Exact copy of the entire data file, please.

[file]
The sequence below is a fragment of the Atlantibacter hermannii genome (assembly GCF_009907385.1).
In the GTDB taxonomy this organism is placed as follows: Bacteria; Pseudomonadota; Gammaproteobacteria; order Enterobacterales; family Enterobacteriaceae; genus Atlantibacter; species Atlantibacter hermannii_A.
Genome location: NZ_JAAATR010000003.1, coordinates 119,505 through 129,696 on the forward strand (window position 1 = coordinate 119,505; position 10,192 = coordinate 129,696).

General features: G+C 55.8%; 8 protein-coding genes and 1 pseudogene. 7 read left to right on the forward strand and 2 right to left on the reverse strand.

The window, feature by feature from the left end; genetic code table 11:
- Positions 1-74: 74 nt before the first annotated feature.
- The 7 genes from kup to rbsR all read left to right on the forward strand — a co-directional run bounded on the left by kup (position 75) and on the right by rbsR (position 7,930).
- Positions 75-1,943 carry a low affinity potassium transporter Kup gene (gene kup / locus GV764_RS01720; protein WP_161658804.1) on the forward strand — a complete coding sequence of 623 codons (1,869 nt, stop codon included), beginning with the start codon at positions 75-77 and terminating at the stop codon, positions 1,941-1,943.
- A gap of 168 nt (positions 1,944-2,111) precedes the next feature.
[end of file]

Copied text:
The sequence below is a fragment of the Atlantibacter hermannii genome (assembly GCF_009907385.1).
In the GTDB taxonomy this organism is placed as follows: Bacteria; Pseudomonadota; Gammaproteobacteria; order Enterobacterales; family Enterobacteriaceae; genus Atlantibacter; species Atlantibacter hermannii_A.
Genome location: NZ_JAAATR010000003.1, coordinates 119,505 through 129,696 on the forward strand (window position 1 = coordinate 119,505; position 10,192 = coordinate 129,696).

General features: G+C 55.8%; 8 protein-coding genes and 1 pseudogene. 7 read left to right on the forward strand and 2 right to left on the reverse strand.

The window, feature by feature from the left end; genetic code table 11:
- Positions 1-74: 74 nt before the first annotated feature.
- The 7 genes from kup to rbsR all read left to right on the forward strand — a co-directional run bounded on the left by kup (position 75) and on the right by rbsR (position 7,930).
- Positions 75-1,943 carry a low affinity potassium transporter Kup gene (gene kup / locus GV764_RS01720; protein WP_161658804.1) on the forward strand — a complete coding sequence of 623 codons (1,869 nt, stop codon included), beginning with the start codon at positions 75-77 and terminating at the stop codon, positions 1,941-1,943.
- A gap of 168 nt (positions 1,944-2,111) precedes the next feature.